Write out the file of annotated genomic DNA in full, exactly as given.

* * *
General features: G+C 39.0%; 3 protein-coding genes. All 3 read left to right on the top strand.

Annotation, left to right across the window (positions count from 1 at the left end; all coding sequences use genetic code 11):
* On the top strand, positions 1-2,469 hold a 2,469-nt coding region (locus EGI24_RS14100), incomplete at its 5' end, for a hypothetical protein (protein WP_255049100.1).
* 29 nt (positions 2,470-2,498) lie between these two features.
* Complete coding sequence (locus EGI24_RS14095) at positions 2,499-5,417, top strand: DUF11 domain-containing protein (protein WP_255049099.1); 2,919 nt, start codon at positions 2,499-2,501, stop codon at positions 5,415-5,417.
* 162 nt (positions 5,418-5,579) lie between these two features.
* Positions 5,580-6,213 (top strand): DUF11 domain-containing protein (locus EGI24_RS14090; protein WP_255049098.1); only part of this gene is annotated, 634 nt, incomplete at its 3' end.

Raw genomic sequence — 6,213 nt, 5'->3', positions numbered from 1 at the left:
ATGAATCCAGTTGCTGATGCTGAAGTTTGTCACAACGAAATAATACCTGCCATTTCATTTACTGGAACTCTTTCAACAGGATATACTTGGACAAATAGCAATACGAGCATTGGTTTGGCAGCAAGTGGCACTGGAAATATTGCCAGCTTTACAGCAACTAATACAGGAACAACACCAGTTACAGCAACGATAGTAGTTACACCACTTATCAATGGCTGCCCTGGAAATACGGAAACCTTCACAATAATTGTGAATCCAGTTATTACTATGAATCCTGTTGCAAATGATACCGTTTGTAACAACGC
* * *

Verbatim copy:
General features: G+C 39.0%; 3 protein-coding genes. All 3 read left to right on the top strand.

Annotation, left to right across the window (positions count from 1 at the left end; all coding sequences use genetic code 11):
* On the top strand, positions 1-2,469 hold a 2,469-nt coding region (locus EGI24_RS14100), incomplete at its 5' end, for a hypothetical protein (protein WP_255049100.1).
* 29 nt (positions 2,470-2,498) lie between these two features.
* Complete coding sequence (locus EGI24_RS14095) at positions 2,499-5,417, top strand: DUF11 domain-containing protein (protein WP_255049099.1); 2,919 nt, start codon at positions 2,499-2,501, stop codon at positions 5,415-5,417.
* 162 nt (positions 5,418-5,579) lie between these two features.
* Positions 5,580-6,213 (top strand): DUF11 domain-containing protein (locus EGI24_RS14090; protein WP_255049098.1); only part of this gene is annotated, 634 nt, incomplete at its 3' end.

Raw genomic sequence — 6,213 nt, 5'->3', positions numbered from 1 at the left:
ATGAATCCAGTTGCTGATGCTGAAGTTTGTCACAACGAAATAATACCTGCCATTTCATTTACTGGAACTCTTTCAACAGGATATACTTGGACAAATAGCAATACGAGCATTGGTTTGGCAGCAAGTGGCACTGGAAATATTGCCAGCTTTACAGCAACTAATACAGGAACAACACCAGTTACAGCAACGATAGTAGTTACACCACTTATCAATGGCTGCCCTGGAAATACGGAAACCTTCACAATAATTGTGAATCCAGTTATTACTATGAATCCTGTTGCAAATGATACCGTTTGTAACAACGC